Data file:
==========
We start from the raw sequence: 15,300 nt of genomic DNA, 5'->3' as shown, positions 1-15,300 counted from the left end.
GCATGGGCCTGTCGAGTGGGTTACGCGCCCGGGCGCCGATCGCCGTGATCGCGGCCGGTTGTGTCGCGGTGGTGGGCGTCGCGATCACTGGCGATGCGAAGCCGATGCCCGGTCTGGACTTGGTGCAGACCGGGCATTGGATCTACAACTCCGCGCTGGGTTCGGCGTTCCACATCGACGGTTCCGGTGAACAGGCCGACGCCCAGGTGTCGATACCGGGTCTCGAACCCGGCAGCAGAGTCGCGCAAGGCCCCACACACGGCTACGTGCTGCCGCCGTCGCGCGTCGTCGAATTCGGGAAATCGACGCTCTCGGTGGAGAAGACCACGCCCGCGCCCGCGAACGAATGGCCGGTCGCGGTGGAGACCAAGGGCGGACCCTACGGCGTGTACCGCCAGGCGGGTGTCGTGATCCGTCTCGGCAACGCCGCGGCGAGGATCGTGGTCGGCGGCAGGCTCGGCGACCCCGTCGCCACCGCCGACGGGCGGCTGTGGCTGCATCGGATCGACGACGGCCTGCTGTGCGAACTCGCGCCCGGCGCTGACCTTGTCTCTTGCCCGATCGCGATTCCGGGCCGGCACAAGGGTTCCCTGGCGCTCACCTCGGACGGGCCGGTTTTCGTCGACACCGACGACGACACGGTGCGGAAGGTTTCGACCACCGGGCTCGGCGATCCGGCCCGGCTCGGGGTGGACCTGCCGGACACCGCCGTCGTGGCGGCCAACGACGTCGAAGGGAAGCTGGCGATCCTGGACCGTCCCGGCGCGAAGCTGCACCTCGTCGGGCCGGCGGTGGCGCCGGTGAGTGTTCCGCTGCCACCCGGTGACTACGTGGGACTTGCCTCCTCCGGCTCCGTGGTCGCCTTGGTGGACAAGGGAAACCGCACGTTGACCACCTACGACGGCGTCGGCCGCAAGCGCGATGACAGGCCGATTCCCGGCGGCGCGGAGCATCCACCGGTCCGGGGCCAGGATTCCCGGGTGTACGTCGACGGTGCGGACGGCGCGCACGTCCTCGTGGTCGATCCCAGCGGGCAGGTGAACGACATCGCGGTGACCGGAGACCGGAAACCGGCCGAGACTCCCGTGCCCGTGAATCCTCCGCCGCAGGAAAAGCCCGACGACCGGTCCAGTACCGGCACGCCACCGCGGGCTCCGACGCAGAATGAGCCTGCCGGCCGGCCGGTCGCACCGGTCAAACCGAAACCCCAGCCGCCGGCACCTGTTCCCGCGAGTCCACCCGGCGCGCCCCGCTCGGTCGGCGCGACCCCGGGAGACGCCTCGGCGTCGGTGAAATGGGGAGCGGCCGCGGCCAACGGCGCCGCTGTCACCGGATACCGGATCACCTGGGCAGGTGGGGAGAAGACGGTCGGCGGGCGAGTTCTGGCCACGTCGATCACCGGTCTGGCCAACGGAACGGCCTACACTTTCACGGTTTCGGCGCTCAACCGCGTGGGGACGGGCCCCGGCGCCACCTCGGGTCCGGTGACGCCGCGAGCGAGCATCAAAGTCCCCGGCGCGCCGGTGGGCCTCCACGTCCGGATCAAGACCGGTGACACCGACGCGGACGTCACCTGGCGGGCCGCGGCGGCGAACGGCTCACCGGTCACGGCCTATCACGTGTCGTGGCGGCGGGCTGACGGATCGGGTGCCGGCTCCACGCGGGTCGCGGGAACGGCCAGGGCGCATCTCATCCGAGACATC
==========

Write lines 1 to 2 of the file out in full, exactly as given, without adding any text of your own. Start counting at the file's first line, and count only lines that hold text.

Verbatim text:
We start from the raw sequence: 15,300 nt of genomic DNA, 5'->3' as shown, positions 1-15,300 counted from the left end.
GCATGGGCCTGTCGAGTGGGTTACGCGCCCGGGCGCCGATCGCCGTGATCGCGGCCGGTTGTGTCGCGGTGGTGGGCGTCGCGATCACTGGCGATGCGAAGCCGATGCCCGGTCTGGACTTGGTGCAGACCGGGCATTGGATCTACAACTCCGCGCTGGGTTCGGCGTTCCACATCGACGGTTCCGGTGAACAGGCCGACGCCCAGGTGTCGATACCGGGTCTCGAACCCGGCAGCAGAGTCGCGCAAGGCCCCACACACGGCTACGTGCTGCCGCCGTCGCGCGTCGTCGAATTCGGGAAATCGACGCTCTCGGTGGAGAAGACCACGCCCGCGCCCGCGAACGAATGGCCGGTCGCGGTGGAGACCAAGGGCGGACCCTACGGCGTGTACCGCCAGGCGGGTGTCGTGATCCGTCTCGGCAACGCCGCGGCGAGGATCGTGGTCGGCGGCAGGCTCGGCGACCCCGTCGCCACCGCCGACGGGCGGCTGTGGCTGCATCGGATCGACGACGGCCTGCTGTGCGAACTCGCGCCCGGCGCTGACCTTGTCTCTTGCCCGATCGCGATTCCGGGCCGGCACAAGGGTTCCCTGGCGCTCACCTCGGACGGGCCGGTTTTCGTCGACACCGACGACGACACGGTGCGGAAGGTTTCGACCACCGGGCTCGGCGATCCGGCCCGGCTCGGGGTGGACCTGCCGGACACCGCCGTCGTGGCGGCCAACGACGTCGAAGGGAAGCTGGCGATCCTGGACCGTCCCGGCGCGAAGCTGCACCTCGTCGGGCCGGCGGTGGCGCCGGTGAGTGTTCCGCTGCCACCCGGTGACTACGTGGGACTTGCCTCCTCCGGCTCCGTGGTCGCCTTGGTGGACAAGGGAAACCGCACGTTGACCACCTACGACGGCGTCGGCCGCAAGCGCGATGACAGGCCGATTCCCGGCGGCGCGGAGCATCCACCGGTCCGGGGCCAGGATTCCCGGGTGTACGTCGACGGTGCGGACGGCGCGCACGTCCTCGTGGTCGATCCCAGCGGGCAGGTGAACGACATCGCGGTGACCGGAGACCGGAAACCGGCCGAGACTCCCGTGCCCGTGAATCCTCCGCCGCAGGAAAAGCCCGACGACCGGTCCAGTACCGGCACGCCACCGCGGGCTCCGACGCAGAATGAGCCTGCCGGCCGGCCGGTCGCACCGGTCAAACCGAAACCCCAGCCGCCGGCACCTGTTCCCGCGAGTCCACCCGGCGCGCCCCGCTCGGTCGGCGCGACCCCGGGAGACGCCTCGGCGTCGGTGAAATGGGGAGCGGCCGCGGCCAACGGCGCCGCTGTCACCGGATACCGGATCACCTGGGCAGGTGGGGAGAAGACGGTCGGCGGGCGAGTTCTGGCCACGTCGATCACCGGTCTGGCCAACGGAACGGCCTACACTTTCACGGTTTCGGCGCTCAACCGCGTGGGGACGGGCCCCGGCGCCACCTCGGGTCCGGTGACGCCGCGAGCGAGCATCAAAGTCCCCGGCGCGCCGGTGGGCCTCCACGTCCGGATCAAGACCGGTGACACCGACGCGGACGTCACCTGGCGGGCCGCGGCGGCGAACGGCTCACCGGTCACGGCCTATCACGTGTCGTGGCGGCGGGCTGACGGATCGGGTGCCGGCTCCACGCGGGTCGCGGGAACGGCCAGGGCGCATCTCATCCGAGACATC